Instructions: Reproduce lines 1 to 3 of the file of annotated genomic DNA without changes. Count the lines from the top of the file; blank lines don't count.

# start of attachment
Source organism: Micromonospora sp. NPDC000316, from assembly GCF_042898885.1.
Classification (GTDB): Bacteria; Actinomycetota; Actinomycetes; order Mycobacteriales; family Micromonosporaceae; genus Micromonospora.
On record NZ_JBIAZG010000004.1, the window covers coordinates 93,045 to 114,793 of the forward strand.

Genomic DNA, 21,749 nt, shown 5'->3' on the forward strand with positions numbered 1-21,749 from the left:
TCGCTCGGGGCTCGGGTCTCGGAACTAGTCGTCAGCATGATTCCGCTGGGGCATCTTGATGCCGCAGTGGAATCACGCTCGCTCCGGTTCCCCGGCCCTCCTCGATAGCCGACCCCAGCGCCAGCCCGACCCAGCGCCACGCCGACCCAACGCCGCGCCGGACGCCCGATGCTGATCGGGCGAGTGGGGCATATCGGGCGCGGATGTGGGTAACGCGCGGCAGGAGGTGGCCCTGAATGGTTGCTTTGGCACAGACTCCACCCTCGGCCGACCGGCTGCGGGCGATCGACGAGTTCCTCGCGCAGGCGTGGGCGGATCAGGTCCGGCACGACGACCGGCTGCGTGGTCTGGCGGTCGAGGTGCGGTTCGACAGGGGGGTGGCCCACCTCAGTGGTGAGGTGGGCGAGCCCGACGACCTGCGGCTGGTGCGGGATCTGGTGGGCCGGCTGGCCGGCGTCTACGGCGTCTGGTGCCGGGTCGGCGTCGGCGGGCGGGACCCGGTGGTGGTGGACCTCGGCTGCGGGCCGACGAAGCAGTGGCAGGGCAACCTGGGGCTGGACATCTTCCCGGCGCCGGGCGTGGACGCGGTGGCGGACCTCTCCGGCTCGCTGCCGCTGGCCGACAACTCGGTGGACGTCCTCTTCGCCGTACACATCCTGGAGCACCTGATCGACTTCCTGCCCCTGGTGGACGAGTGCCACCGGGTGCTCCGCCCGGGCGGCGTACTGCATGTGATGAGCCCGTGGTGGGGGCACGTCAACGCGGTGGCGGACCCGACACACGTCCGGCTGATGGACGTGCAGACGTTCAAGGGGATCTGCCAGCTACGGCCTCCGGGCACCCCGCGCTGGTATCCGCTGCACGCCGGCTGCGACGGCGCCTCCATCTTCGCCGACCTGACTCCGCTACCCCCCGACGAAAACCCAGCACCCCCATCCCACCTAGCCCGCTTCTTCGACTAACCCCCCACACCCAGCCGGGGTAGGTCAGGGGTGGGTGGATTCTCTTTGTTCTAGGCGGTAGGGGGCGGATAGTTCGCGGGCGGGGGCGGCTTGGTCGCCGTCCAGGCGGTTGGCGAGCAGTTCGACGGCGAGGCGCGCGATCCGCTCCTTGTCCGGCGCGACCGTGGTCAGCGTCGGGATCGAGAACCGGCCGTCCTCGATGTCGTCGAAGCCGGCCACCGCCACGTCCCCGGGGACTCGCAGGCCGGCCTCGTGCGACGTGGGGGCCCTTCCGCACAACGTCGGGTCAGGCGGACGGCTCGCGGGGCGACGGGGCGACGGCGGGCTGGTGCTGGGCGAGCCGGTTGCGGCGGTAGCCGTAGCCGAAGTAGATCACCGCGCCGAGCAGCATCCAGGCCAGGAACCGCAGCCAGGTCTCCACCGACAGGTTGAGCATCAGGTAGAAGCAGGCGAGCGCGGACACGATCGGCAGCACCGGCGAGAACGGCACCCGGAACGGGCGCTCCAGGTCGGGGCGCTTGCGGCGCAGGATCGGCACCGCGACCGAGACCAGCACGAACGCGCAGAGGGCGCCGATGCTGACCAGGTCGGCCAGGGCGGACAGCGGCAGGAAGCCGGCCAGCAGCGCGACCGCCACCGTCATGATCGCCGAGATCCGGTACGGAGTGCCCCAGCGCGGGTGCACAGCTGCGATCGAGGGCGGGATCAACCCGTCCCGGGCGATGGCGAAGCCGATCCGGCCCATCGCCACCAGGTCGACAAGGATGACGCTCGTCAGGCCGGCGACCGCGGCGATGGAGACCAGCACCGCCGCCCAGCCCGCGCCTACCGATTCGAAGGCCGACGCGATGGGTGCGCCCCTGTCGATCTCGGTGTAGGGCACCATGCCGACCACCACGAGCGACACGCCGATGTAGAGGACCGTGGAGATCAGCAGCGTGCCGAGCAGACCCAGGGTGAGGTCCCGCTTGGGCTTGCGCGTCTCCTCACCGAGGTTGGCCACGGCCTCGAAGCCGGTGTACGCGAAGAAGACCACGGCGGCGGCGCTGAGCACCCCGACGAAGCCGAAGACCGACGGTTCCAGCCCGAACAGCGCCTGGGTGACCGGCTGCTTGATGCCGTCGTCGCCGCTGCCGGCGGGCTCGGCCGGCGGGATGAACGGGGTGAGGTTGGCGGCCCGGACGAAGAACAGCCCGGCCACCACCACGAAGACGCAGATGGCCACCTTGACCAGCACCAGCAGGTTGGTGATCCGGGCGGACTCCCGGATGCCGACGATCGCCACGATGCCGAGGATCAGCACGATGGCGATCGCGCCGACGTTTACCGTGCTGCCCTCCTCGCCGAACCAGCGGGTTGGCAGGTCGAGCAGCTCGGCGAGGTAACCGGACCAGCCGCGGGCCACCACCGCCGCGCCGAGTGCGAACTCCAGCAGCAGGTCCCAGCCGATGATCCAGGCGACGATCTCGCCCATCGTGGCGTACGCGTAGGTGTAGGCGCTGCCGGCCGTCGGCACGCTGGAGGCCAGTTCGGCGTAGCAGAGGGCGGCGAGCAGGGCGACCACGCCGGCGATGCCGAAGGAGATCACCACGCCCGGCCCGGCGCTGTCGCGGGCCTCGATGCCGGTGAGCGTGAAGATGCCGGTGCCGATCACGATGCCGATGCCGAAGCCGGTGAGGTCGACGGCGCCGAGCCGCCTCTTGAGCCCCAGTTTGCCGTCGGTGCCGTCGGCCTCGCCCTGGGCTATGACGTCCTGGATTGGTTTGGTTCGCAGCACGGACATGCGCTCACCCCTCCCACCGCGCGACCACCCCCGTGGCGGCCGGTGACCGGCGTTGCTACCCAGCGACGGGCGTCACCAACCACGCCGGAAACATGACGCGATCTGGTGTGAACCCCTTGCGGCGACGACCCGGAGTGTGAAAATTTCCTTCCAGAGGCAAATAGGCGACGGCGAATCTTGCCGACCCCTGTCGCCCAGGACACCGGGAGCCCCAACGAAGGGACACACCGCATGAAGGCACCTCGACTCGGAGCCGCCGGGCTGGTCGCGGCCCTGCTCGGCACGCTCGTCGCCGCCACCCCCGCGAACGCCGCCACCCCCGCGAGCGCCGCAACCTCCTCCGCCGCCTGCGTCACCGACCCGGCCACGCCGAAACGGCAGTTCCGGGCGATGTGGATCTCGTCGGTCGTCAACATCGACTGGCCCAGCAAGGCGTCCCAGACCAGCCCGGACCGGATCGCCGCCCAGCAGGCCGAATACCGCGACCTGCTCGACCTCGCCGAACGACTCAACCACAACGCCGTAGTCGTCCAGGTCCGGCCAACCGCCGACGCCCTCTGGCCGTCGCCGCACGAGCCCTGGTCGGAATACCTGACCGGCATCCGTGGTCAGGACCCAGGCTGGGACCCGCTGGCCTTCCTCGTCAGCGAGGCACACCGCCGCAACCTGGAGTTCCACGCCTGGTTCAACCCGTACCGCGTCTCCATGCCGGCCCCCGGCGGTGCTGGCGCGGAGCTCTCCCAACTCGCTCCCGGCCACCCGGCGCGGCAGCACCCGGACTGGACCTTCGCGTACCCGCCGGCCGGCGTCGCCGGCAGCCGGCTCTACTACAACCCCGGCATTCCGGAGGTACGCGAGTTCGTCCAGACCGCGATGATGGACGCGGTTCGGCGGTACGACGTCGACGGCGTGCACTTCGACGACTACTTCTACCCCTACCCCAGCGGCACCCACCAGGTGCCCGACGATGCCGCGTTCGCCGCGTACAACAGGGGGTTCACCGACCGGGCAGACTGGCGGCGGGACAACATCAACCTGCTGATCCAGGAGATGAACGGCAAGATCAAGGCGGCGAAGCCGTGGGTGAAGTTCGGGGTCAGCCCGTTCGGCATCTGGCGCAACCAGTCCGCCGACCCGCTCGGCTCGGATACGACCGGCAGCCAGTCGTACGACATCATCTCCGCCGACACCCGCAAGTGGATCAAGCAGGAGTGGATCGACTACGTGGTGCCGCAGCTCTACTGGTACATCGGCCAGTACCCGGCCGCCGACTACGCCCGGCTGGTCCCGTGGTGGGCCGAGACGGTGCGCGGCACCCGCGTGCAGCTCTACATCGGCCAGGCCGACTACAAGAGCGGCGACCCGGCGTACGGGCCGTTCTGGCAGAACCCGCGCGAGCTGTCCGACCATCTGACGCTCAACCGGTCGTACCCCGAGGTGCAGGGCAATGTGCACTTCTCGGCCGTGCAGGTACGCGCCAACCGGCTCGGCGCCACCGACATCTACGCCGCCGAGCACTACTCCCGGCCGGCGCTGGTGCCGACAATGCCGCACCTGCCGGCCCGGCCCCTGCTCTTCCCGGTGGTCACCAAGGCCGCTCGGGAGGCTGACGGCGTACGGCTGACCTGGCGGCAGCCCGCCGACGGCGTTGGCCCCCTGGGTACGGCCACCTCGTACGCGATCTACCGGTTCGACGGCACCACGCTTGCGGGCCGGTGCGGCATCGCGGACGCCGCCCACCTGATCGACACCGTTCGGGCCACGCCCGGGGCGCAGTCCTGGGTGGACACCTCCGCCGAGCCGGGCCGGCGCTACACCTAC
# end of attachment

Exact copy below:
Source organism: Micromonospora sp. NPDC000316, from assembly GCF_042898885.1.
Classification (GTDB): Bacteria; Actinomycetota; Actinomycetes; order Mycobacteriales; family Micromonosporaceae; genus Micromonospora.
On record NZ_JBIAZG010000004.1, the window covers coordinates 93,045 to 114,793 of the forward strand.